Movie Review: Mood Indigo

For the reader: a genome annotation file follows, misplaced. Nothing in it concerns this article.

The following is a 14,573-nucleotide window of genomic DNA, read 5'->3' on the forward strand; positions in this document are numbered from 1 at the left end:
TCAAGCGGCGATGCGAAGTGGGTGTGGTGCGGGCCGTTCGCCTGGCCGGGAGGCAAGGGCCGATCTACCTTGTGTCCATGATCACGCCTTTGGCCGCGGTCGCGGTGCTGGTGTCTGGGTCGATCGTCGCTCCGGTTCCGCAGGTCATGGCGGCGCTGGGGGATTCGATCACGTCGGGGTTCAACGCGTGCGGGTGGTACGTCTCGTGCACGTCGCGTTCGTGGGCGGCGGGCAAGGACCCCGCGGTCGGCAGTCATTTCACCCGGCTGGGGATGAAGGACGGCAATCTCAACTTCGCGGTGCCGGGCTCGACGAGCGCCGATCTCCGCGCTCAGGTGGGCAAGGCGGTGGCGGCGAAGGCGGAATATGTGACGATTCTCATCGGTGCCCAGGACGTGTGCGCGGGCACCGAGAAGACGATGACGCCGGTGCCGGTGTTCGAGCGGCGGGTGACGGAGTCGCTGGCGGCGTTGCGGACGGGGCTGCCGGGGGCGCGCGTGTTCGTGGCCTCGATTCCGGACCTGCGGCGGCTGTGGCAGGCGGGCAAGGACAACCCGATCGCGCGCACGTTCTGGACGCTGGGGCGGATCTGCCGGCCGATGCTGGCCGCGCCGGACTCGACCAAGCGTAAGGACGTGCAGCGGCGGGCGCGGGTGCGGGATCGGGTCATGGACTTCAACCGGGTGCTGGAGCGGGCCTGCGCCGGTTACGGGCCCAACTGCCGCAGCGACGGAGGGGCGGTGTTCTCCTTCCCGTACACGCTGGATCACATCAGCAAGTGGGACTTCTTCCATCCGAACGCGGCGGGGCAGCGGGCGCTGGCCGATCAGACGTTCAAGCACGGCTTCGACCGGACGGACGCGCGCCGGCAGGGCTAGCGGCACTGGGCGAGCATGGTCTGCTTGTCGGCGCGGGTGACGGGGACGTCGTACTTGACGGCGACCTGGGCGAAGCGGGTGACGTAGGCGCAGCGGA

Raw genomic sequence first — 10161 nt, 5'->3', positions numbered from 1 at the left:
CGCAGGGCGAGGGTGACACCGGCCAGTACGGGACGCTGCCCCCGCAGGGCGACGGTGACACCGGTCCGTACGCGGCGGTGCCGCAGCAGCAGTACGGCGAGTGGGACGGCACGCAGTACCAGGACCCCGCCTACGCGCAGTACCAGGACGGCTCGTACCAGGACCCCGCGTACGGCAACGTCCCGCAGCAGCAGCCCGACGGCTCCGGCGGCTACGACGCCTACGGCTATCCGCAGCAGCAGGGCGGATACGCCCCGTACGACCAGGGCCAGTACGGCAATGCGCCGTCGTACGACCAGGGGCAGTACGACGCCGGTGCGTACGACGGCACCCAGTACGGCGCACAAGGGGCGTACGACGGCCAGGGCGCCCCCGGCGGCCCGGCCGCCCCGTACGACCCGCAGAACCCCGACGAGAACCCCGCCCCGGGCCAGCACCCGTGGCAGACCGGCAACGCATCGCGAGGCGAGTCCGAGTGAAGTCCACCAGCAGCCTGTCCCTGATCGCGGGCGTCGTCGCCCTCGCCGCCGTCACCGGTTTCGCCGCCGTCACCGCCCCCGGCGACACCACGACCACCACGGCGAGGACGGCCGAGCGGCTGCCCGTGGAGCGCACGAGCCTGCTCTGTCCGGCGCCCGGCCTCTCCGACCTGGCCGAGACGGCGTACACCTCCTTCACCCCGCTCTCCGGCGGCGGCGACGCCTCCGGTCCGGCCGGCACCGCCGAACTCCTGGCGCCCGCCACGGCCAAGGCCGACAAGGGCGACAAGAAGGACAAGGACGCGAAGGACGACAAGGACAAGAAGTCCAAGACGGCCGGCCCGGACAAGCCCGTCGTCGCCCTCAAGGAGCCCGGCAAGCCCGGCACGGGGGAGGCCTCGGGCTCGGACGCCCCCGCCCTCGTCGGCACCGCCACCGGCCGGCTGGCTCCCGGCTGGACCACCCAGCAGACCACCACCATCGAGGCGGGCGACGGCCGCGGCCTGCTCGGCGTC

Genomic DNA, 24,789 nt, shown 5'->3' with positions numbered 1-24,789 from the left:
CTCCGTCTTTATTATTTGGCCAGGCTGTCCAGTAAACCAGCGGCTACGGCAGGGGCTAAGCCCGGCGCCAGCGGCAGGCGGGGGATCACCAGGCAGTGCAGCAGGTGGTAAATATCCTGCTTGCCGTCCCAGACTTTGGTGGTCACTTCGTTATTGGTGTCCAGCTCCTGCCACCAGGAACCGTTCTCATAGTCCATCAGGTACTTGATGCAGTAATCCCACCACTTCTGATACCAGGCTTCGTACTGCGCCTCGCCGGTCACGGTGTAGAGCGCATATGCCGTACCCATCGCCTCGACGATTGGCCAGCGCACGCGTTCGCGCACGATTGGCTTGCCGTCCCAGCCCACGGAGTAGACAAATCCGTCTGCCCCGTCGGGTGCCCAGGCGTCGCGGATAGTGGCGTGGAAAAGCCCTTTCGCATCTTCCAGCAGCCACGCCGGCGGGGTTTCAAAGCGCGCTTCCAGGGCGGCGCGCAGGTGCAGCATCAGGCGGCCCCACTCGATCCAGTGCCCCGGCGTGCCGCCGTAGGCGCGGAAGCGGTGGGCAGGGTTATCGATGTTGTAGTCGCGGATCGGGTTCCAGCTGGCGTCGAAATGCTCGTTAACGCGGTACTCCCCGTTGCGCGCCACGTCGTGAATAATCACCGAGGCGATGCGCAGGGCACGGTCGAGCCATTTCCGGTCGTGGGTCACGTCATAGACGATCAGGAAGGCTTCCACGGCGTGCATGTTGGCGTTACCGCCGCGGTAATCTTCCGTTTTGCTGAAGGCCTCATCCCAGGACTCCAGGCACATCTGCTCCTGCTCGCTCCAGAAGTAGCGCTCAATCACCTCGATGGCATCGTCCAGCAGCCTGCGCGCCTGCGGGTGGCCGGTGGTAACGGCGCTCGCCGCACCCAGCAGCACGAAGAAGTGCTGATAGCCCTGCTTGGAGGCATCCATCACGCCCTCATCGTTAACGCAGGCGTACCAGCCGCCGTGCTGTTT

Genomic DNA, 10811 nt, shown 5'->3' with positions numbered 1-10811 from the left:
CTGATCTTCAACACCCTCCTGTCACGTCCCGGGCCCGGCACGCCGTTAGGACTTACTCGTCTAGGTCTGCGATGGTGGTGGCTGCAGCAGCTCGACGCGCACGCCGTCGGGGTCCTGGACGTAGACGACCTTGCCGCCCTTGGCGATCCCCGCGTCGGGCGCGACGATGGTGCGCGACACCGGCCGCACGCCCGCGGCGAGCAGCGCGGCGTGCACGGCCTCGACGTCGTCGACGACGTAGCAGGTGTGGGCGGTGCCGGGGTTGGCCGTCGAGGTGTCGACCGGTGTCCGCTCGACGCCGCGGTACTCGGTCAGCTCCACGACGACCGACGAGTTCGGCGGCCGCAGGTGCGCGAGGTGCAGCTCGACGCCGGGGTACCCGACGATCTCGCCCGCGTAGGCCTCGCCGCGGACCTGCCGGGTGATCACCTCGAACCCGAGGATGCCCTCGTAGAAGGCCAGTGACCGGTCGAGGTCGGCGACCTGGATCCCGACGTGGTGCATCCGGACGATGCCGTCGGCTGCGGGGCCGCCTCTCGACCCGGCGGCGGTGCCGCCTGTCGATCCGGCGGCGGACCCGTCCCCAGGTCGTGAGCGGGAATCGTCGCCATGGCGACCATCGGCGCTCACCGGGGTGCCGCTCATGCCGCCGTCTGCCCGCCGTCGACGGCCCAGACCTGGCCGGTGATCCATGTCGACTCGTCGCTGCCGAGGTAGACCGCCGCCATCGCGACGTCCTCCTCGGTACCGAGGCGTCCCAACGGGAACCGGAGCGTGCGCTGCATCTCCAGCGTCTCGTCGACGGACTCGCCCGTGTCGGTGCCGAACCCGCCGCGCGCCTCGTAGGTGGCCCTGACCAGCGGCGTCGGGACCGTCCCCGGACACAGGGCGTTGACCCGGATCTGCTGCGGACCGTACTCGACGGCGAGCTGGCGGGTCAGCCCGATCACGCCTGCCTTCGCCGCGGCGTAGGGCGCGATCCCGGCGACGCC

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Some movies bend the rules or try to break them. This movie stretches them, squeezes them, then shapes them until it has formed its own set of narrative and visual rules. It is a film that could only be made in France, and even then, only by Michel Gondry. Of course it has cinematic antecedents of its own, almost all Gallic in origin as well; it feels at times that we are watching a three-way collaboration between the great talents of Jean Cocteau, Rene Clair and Jacques Tati. All the same, it belongs to that unique cinematic niche Gondry occupies, one that fellow countryman Jean-Paul Jeunet, frequent collaborator Charlie Kaufman and fellow acclaimed music video director and Kaufman cohort Spike Jonze inhabit as well, a distinctively modern cinema of the surreal. But Gondry bests all of them in his ability to take advantage of the full range of imaginative opportunities offered by contemporary cinema. He reminds me of the great Czech animator and director Karel Zeman in his ability and readiness to make use of as many available special effects techniques as possible, and to use them as imaginatively and creatively as he can. And Zeman himself was profoundly influenced by the pioneering work of George Melies, so once again, we return to France.